ROMANS: And he said I have to be cautious or careful, he had a big smile on his face.
ROMANS: Would not answer that key first question.
WISE: Very, very interesting. And, you know, speaking of military radar, another interesting thing in this report is, you know, we heard a few weeks ago reports that the plane had circled around Indonesian air space to avoid being detected by their radar. The new report shows a map showing the plane flying directly over the northwestern tip of Sumatra, where there is a radar station pretty much right there. And so, you know, that's another interesting question that, again, wasn't addressed in this report.
BERMAN: And the Indonesians claim that's a radar station manned 24 hours a day. They claim they saw no sign of it flying directly overhead there. Hard to believe that that's the case.
WISE: Well, either that that's the case or that it went in that direction. These things would seem to be mutually exclusive. But again, this is a case full of mysteries.
BERMAN: Jeff, one of the things the "Wall Street Journal's" reporting today is that it could take now six to eight weeks to get these new underwater search assets on the scene there. As we said, they're now delving into this underwater search full force. You know, enlisting the help of private contractors, new equipment, and it could take some time to get this new equipment in place.
At this point, does the delay matter? Does it make the job harder or is it just a matter of being patient?
WISE: Well, you know, a few weeks ago, Angus Houston was talking about six months, eight months. Now we're hearing today a year. Clearly, this is a long haul kind of operation. You know, people have often cited the case of Air France 447, that an order of two years.
ROMANS: That's right.
WISE: And, you know, so -- in that case, we had much, much better information about where the plane was and what had happened to it. So yes, I think if it takes a couple weeks to get this equipment in place, it doesn't really matter. This is clearly going to be something that's a long-term project.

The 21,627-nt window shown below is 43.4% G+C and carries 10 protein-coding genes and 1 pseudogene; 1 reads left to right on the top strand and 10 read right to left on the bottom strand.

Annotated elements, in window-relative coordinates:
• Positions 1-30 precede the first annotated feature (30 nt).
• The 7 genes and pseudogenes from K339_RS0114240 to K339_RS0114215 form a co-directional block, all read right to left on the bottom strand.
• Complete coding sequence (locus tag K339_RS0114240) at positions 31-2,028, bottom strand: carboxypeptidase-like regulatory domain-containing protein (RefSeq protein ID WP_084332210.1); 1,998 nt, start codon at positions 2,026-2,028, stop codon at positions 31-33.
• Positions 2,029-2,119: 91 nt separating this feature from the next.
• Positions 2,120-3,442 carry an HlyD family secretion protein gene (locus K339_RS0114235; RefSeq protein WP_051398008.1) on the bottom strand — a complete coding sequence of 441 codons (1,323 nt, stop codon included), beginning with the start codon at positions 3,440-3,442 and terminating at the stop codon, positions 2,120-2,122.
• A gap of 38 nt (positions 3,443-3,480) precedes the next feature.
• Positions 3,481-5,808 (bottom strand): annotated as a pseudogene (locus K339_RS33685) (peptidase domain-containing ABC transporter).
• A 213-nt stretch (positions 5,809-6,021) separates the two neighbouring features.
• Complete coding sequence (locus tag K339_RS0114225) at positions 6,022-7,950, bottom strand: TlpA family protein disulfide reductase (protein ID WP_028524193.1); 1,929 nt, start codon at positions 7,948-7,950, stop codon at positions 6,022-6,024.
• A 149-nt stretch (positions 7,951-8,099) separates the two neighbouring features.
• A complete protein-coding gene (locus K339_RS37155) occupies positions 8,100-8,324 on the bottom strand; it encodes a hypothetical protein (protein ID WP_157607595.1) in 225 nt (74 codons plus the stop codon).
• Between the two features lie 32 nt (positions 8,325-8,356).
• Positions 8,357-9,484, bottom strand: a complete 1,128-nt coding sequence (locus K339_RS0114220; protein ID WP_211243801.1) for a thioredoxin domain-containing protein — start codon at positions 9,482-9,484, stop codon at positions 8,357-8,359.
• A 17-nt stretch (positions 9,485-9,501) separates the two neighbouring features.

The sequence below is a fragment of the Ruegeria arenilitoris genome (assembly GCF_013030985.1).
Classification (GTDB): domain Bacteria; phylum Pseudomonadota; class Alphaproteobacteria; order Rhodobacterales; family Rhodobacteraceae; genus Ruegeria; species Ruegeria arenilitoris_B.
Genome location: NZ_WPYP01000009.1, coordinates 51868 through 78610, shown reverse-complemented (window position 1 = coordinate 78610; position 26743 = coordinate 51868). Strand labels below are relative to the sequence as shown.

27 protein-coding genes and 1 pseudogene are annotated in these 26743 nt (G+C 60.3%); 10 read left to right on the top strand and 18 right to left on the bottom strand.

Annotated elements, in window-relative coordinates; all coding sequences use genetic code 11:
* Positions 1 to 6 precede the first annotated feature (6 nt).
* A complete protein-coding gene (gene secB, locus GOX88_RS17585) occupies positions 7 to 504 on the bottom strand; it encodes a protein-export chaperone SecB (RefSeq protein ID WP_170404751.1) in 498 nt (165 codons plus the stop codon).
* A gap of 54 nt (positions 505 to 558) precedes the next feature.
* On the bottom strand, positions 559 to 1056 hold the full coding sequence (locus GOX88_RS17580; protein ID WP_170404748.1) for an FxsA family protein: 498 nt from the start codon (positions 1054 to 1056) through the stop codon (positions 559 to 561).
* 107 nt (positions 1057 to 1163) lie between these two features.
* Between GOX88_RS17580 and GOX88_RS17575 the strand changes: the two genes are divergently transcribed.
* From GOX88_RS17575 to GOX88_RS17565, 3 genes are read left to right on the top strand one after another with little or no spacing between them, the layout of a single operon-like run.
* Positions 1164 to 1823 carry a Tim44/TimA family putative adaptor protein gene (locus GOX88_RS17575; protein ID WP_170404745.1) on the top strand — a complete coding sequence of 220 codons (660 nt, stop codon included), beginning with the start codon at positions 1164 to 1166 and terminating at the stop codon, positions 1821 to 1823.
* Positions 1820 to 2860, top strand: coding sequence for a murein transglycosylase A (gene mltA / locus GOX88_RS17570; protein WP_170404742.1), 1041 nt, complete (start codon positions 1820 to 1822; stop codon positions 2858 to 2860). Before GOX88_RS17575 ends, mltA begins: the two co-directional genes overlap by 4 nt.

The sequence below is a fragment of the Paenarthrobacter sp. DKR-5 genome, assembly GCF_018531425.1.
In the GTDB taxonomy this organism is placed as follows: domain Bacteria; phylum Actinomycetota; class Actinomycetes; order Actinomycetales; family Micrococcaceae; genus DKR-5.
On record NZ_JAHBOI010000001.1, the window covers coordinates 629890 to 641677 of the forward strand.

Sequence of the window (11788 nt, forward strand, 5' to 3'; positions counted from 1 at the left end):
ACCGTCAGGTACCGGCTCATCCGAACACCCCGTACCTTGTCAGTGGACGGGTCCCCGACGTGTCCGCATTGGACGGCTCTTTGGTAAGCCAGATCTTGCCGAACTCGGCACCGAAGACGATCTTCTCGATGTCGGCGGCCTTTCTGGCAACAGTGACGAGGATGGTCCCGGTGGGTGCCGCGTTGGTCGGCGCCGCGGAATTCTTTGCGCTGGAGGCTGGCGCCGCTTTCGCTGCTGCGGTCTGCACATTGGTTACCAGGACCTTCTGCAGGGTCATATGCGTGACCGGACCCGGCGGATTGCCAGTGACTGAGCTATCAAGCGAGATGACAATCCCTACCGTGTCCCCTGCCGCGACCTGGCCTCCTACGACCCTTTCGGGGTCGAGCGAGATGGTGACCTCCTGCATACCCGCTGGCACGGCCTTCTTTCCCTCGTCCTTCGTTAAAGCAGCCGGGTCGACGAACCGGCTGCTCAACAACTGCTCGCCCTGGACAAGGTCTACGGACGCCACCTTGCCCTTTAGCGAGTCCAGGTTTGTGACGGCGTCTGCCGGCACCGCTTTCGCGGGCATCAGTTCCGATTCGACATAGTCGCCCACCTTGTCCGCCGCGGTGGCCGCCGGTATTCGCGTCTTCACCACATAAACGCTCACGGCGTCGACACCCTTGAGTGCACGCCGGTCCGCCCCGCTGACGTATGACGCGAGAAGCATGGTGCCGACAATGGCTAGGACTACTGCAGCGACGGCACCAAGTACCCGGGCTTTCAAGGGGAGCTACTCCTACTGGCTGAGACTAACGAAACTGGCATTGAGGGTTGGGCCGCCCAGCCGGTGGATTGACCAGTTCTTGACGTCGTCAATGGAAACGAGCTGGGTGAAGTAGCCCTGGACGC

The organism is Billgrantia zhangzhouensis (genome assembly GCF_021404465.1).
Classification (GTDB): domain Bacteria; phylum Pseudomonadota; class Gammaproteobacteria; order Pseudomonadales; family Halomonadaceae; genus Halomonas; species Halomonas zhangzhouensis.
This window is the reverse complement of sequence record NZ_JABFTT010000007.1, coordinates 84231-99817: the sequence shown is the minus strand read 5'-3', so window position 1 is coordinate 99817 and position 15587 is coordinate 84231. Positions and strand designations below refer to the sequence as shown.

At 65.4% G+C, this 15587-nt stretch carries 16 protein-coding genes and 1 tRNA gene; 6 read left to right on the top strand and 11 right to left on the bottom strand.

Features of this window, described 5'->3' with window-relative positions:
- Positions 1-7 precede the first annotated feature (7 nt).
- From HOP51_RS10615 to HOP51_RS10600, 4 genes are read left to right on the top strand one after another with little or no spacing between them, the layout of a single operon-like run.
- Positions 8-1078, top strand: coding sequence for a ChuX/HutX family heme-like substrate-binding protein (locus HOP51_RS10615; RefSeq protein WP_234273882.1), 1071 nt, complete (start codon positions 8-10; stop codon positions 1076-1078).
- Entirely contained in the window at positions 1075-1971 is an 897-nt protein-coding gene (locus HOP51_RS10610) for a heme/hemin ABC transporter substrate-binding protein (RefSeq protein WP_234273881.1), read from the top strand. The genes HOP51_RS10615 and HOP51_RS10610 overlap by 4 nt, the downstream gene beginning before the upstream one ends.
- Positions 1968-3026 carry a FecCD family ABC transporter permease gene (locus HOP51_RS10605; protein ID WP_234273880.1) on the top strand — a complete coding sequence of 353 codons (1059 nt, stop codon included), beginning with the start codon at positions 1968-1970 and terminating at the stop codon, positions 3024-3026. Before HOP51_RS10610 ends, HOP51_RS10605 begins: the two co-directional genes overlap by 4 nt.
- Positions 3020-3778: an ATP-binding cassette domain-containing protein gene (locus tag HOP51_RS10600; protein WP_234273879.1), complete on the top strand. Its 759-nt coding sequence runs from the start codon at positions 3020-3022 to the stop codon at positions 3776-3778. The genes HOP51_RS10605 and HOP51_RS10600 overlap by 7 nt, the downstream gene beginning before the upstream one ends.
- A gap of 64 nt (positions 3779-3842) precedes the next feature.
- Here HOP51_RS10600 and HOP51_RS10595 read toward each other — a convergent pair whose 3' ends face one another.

ROMANS: Great analysis and insight. Thanks for watching that press conference with us, Jeff Wise. Thank you.
BERMAN: Another major story we're following this morning, the crisis in Ukraine. It will be front and center when President Obama hosts German Chancellor Angela Merkel at the White House today. Tougher sanctions against Russia almost certainly on the table.
In the meantime, the Ukrainian government is launching a large-scale anti-terror operation to recapture the eastern city of Slavyansk. This as the violence in Ukraine escalates.
So let's get the latest from the ground there. Arwa -- Arwa Damon, I'm sorry, is in Donetsk, where Ukrainian riot police have been clashing with these pro-Russian activists, Arwa.
What's the latest?
ARWA DAMON, CNN SENIOR INTERNATIONAL CORRESPONDENT: Well, those clashes happening yesterday evening when the pro-Russian camp decided to storm the prosecutor's office, clashing with riot police. Molotov cocktails, stun grenades were fired and used, but eventually, the pro- Russian camp did manage to fairly quickly, relatively speaking, push the riot police off the premises, moving through, ransacking the entire building and declaring themselves the ultimate authority.